Most public employees in El Paso County must, by state law, join the Colorado Public Employees Retirement Association.PERA covers the employees of Memorial Health System, Colorado Springs Utilities, the City of Colorado Springs and of every public school district in the county – but not employees of El Paso County.
County employees, as well as those of the Pikes Peak Library District and the 4th Judicial District, are covered by the El Paso County Retirement Plan, which was created during 1967.
The county’s plan has assets of $211 million. PERA’s assets amount to more than $30 billion.
Like PERA, the county plan has suffered steep losses during the last 18 months. The market value of the asset portfolio dropped from $293.3 million at the end of 2007 to $208.1 million a year later.
The plan’s funded ratio declined as well.
According to the “certificate of actuarial valuation” prepared by Buck & Co. during May, “The market value of assets was sufficient to provide for 72.8 percent of the actuarial present value of accumulated plan benefits as of January 1, 2009, as compared with 111.3 percent as of Jan.1, 2008.”
Compared to PERA, which saw its funded ratio drop to 51 percent during the same period, the county’s plan seems reasonably healthy. As of June 30, it stood at 75.4 percent, slightly improved from Jan. 1.
But drastic changes might be necessary in order to ensure that the plan can provide scheduled benefits to present and future beneficiaries.
According to Buck & Co., “A contribution rate of 6 percent of salary by both the participating employers and members (12 percent of salary in total) in 2009 will not be sufficient to fund the normal cost and amortize the unfunded actuarial accrued liability over 30 years from the valuation date. The total actuarially required contribution necessary to fund the plan’s benefits under the board’s funding policy for 2009 is 16.7 percent of salary.”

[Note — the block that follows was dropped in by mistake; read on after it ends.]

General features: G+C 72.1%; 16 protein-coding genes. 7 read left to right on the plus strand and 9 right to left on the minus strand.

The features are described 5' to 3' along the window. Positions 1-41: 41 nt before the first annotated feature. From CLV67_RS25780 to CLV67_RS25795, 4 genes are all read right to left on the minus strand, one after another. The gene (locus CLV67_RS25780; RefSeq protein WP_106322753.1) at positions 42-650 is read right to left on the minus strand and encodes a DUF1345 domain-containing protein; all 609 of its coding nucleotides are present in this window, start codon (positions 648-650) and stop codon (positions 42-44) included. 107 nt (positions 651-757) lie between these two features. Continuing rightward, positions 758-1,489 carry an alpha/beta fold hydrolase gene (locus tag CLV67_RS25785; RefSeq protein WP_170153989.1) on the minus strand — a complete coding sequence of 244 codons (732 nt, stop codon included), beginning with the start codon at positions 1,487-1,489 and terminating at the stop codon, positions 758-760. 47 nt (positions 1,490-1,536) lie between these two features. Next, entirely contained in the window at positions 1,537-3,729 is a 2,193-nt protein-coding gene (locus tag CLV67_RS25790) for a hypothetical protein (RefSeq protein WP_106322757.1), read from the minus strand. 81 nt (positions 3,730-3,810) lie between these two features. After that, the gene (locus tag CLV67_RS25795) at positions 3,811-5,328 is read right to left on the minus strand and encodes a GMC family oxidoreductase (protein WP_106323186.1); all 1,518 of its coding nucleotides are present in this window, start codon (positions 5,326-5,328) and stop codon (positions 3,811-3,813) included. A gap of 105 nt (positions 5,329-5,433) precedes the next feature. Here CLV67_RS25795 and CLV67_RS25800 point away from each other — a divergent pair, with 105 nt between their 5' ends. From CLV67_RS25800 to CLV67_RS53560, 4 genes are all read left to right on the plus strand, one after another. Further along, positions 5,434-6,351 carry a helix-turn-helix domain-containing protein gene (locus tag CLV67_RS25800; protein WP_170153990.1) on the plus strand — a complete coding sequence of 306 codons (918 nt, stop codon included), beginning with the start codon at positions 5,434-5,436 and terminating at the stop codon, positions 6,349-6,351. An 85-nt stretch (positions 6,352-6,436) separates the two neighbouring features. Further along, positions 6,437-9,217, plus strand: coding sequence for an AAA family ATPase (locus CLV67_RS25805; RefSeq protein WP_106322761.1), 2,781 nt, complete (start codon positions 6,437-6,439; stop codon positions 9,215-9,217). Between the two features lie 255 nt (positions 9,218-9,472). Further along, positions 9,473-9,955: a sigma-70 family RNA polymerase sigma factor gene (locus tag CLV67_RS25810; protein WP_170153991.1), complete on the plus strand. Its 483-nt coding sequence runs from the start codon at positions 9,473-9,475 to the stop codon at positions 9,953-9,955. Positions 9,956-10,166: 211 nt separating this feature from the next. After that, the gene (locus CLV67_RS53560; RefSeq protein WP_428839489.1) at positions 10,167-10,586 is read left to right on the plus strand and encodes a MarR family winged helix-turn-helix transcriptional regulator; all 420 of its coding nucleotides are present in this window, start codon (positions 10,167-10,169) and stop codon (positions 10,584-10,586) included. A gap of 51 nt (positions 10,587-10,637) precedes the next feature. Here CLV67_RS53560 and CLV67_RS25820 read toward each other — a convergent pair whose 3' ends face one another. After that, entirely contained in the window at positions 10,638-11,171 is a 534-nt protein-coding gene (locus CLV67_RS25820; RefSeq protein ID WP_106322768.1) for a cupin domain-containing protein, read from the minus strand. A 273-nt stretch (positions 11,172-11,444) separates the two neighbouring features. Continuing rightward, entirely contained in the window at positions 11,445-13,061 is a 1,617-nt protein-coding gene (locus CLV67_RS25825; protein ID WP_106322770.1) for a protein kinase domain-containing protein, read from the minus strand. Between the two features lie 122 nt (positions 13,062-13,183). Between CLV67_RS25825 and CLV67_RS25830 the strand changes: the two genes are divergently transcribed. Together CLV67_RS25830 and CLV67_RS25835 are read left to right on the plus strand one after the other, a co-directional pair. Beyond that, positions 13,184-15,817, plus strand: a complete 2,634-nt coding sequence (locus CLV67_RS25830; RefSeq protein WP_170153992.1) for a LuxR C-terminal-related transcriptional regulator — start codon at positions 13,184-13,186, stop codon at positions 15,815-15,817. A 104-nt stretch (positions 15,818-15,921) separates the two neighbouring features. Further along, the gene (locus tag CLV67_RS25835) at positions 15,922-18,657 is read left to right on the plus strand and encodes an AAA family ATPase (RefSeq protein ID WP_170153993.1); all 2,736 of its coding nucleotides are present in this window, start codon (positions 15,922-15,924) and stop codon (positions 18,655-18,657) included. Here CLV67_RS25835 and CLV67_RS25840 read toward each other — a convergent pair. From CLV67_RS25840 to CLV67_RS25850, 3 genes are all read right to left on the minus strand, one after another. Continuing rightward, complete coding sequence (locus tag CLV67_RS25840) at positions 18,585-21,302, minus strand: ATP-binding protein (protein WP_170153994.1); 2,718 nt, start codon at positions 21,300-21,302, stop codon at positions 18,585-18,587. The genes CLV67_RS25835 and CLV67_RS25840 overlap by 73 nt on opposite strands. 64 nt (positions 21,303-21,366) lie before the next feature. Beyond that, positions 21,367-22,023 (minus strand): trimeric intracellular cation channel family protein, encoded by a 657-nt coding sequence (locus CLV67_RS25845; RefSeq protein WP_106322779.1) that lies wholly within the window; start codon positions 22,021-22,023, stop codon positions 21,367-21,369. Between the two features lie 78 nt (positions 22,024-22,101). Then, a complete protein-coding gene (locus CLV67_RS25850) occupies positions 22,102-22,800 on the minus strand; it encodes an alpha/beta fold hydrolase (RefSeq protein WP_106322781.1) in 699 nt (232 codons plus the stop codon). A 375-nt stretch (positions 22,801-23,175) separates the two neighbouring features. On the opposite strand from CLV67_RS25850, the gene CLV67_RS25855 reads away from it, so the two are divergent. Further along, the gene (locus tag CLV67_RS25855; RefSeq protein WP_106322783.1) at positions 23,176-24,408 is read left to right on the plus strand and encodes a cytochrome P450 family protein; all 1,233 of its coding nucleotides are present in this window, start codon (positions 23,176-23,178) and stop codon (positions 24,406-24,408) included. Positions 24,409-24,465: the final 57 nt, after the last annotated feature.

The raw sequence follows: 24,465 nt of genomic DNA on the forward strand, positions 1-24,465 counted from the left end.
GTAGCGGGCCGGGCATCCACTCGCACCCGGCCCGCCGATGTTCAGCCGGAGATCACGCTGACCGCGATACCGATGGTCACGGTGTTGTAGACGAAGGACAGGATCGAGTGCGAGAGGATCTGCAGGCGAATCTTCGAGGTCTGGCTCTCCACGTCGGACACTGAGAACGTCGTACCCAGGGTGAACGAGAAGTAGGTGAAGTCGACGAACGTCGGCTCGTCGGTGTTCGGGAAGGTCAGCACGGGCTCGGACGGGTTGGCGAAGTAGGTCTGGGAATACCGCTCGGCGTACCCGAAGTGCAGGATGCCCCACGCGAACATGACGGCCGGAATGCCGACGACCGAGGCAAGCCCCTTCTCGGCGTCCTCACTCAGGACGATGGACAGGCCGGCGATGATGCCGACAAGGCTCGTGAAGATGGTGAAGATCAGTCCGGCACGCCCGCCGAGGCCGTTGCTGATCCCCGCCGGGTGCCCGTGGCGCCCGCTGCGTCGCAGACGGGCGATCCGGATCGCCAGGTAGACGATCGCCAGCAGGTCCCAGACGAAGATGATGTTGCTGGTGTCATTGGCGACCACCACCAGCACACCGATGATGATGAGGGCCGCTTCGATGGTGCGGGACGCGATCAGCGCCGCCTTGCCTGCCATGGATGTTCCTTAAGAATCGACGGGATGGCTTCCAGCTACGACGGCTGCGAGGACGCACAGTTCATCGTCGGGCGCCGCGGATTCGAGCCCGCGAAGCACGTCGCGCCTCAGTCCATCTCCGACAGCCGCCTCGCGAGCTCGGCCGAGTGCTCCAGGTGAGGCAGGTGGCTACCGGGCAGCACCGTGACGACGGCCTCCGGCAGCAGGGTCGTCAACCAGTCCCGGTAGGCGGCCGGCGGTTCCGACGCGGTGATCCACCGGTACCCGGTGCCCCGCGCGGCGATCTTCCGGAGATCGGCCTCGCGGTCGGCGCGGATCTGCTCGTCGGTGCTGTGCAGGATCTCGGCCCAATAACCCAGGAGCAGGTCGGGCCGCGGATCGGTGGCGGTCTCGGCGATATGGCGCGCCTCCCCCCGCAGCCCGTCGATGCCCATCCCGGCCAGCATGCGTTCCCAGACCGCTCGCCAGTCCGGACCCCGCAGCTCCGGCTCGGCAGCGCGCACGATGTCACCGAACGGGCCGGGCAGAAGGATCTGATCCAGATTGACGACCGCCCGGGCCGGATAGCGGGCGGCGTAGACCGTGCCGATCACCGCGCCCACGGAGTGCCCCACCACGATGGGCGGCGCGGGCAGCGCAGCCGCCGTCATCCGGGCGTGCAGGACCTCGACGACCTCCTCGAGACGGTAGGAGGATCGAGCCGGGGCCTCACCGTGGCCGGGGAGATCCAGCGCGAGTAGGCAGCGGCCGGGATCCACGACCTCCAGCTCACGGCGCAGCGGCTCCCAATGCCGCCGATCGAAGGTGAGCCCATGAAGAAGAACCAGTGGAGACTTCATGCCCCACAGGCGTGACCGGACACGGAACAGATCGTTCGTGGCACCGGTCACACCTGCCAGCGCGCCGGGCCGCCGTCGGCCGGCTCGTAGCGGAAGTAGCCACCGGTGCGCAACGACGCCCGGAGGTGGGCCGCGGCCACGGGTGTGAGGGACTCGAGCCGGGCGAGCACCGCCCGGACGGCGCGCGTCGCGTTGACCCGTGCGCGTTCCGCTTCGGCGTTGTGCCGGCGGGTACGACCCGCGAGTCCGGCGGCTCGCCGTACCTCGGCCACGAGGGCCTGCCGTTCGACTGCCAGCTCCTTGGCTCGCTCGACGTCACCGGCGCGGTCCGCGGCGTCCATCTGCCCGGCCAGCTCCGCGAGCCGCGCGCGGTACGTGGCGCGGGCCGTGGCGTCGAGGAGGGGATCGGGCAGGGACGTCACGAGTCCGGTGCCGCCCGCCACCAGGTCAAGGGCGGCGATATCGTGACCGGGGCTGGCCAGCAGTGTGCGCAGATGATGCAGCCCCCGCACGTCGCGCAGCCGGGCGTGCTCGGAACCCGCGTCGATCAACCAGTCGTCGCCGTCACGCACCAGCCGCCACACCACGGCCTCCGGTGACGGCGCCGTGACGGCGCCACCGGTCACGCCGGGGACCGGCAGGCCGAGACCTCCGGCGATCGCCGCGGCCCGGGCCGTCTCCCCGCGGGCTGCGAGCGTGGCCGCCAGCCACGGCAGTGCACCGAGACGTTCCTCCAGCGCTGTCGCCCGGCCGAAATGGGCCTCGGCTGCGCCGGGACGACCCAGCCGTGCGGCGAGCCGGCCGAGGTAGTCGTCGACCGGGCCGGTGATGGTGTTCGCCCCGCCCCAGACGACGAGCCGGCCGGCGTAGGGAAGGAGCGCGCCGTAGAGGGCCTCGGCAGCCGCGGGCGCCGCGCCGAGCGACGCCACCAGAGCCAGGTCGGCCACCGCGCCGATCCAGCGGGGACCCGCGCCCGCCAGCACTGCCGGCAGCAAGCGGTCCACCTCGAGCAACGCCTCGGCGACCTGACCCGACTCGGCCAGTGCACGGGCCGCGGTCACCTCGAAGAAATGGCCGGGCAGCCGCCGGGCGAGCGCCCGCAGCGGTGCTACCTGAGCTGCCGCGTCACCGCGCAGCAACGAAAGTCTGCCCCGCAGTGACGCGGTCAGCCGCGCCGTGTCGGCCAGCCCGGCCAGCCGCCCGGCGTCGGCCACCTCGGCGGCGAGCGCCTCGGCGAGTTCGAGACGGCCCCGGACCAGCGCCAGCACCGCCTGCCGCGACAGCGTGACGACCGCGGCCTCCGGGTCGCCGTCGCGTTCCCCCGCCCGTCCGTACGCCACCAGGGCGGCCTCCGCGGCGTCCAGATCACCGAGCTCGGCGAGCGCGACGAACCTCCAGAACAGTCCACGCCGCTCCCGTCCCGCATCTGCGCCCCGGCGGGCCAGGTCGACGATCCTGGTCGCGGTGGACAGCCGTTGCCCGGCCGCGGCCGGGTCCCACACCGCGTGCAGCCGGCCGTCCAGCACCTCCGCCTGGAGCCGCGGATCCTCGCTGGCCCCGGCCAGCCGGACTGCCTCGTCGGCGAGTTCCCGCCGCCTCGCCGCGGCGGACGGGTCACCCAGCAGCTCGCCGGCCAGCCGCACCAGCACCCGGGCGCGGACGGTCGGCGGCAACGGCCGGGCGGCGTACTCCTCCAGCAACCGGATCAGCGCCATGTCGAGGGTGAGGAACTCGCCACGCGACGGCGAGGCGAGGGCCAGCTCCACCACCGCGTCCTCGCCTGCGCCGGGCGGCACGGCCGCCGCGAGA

Plan administrator Howard Miller, who was hired June 15, acknowledged that larger contributions will be needed.
“We expect to seek a tiered incremental increase for both employees and employers,” he said, “going to 6.5, 7 and 7.5 percent during the next three years.”
On Thursday morning, Miller presented his plan. Beginning in 2010, employer/employee contributions will rise half a percent annually for three years, at an annual cost of about $970,000.
The employer’s portion of the increase would, by definition, be funded by county taxpayers.
Like PERA participants, the public employees who contribute to the county retirement plan have no choice but to join the plan.
Unlike PERA, however, they also contribute to the Social Security system, to which both employer and employee pay 6.25 percent. In total, an amount equal to 24.5 percent of employee salaries is paid into the two systems, with equal contributions from employer and employee.
If increased according to Miller’s recommendations, that percentage would rise to 27.5 percent.
The “safe harbor” provision of the Social Security Act exempts “wages received by certain state or local government workers participating in their employers’ alternative retirement system” from Social Security taxes. According to Miller, to withdraw from Social Security, a local government retirement system must have a combined employer/employee contribution level of at least 16 percent.
“Even then,” he said, “there’s no assurance that the application (to withdraw) will be accepted.”
“I’m not completely familiar with Colorado law on this subject, and there may be some statute that forbids local governments from withdrawing,” he said. “I would think that federal law would be controlling. In Texas, where I worked previously, a number of local governments chose to withdraw.”